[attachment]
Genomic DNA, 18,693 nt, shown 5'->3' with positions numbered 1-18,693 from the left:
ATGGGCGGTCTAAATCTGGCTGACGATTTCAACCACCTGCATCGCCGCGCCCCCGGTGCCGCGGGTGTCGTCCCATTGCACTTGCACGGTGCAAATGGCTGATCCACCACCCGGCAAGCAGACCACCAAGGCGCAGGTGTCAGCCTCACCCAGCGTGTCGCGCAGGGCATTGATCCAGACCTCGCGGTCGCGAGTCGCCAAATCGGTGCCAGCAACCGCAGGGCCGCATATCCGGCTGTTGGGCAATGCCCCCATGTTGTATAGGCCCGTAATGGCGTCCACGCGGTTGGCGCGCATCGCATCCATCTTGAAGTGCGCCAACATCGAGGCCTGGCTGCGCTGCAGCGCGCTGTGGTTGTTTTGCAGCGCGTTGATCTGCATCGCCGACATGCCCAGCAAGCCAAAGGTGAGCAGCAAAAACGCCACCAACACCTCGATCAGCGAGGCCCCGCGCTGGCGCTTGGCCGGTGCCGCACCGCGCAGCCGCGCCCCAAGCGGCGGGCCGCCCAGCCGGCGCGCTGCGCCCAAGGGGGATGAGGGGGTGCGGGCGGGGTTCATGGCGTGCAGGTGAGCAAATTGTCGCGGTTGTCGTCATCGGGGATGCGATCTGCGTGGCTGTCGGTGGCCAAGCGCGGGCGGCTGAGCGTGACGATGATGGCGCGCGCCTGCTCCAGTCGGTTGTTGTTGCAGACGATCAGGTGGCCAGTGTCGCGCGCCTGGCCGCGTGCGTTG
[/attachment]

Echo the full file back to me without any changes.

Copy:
Genomic DNA, 18,693 nt, shown 5'->3' with positions numbered 1-18,693 from the left:
ATGGGCGGTCTAAATCTGGCTGACGATTTCAACCACCTGCATCGCCGCGCCCCCGGTGCCGCGGGTGTCGTCCCATTGCACTTGCACGGTGCAAATGGCTGATCCACCACCCGGCAAGCAGACCACCAAGGCGCAGGTGTCAGCCTCACCCAGCGTGTCGCGCAGGGCATTGATCCAGACCTCGCGGTCGCGAGTCGCCAAATCGGTGCCAGCAACCGCAGGGCCGCATATCCGGCTGTTGGGCAATGCCCCCATGTTGTATAGGCCCGTAATGGCGTCCACGCGGTTGGCGCGCATCGCATCCATCTTGAAGTGCGCCAACATCGAGGCCTGGCTGCGCTGCAGCGCGCTGTGGTTGTTTTGCAGCGCGTTGATCTGCATCGCCGACATGCCCAGCAAGCCAAAGGTGAGCAGCAAAAACGCCACCAACACCTCGATCAGCGAGGCCCCGCGCTGGCGCTTGGCCGGTGCCGCACCGCGCAGCCGCGCCCCAAGCGGCGGGCCGCCCAGCCGGCGCGCTGCGCCCAAGGGGGATGAGGGGGTGCGGGCGGGGTTCATGGCGTGCAGGTGAGCAAATTGTCGCGGTTGTCGTCATCGGGGATGCGATCTGCGTGGCTGTCGGTGGCCAAGCGCGGGCGGCTGAGCGTGACGATGATGGCGCGCGCCTGCTCCAGTCGGTTGTTGTTGCAGACGATCAGGTGGCCAGTGTCGCGCGCCTGGCCGCGTGCGTTG